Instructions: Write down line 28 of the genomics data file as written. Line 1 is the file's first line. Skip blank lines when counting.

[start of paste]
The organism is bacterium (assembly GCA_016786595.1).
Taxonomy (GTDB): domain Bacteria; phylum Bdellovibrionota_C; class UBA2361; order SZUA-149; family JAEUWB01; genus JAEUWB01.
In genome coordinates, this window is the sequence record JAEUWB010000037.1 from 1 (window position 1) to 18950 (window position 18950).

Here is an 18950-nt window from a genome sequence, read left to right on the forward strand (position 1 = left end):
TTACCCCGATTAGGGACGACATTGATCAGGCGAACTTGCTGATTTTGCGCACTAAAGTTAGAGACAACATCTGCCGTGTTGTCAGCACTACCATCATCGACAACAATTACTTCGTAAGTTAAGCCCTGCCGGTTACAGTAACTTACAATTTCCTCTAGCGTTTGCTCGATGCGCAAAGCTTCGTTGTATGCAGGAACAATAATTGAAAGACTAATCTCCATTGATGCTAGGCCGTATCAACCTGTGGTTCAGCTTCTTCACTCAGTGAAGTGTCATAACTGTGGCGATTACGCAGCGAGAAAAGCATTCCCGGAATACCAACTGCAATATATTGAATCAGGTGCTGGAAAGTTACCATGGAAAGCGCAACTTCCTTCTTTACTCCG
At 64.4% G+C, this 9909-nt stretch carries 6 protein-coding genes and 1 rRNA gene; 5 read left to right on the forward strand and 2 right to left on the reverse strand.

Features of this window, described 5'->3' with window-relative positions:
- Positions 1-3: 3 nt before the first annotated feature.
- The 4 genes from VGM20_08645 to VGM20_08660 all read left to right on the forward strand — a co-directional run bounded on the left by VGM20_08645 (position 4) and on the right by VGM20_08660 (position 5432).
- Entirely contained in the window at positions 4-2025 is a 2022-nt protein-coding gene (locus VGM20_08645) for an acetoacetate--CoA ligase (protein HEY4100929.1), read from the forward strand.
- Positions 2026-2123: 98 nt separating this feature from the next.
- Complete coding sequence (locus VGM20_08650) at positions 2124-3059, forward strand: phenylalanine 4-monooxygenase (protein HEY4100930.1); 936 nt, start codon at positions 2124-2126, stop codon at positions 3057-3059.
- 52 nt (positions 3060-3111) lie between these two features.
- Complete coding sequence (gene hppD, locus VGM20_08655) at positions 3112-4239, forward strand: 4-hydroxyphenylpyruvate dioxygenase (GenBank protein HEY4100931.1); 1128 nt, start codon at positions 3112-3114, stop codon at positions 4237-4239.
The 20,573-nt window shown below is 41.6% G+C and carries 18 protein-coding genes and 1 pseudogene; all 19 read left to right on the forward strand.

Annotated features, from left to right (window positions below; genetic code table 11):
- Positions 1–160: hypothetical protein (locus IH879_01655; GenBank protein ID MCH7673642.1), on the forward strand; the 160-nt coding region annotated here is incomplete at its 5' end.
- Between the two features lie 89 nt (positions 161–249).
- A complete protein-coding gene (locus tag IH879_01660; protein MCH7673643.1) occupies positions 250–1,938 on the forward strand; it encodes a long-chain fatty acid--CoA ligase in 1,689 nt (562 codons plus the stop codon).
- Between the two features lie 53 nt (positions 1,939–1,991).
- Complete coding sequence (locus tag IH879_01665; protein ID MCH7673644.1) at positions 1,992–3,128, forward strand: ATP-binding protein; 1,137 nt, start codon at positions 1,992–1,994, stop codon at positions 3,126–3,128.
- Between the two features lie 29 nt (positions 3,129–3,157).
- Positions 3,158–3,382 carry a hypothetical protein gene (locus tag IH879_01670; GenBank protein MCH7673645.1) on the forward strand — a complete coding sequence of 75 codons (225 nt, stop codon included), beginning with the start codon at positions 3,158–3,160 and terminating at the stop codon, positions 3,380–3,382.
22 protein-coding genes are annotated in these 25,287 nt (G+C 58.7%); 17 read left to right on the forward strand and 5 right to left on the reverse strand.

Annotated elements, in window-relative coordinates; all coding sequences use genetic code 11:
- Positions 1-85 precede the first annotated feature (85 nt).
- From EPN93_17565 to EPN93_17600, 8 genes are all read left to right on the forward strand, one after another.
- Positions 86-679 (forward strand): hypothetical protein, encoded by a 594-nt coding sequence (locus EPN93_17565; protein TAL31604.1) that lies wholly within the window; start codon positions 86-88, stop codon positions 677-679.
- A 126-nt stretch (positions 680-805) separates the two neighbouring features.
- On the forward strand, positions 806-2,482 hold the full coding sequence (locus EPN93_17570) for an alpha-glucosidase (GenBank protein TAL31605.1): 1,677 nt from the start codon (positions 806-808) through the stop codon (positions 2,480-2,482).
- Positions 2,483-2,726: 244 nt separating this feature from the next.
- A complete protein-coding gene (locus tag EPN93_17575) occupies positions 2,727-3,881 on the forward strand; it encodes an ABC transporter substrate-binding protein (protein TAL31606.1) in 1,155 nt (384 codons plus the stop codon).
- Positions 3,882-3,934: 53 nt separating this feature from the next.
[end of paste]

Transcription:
- Positions 86-679 (forward strand): hypothetical protein, encoded by a 594-nt coding sequence (locus EPN93_17565; protein TAL31604.1) that lies wholly within the window; start codon positions 86-88, stop codon positions 677-679.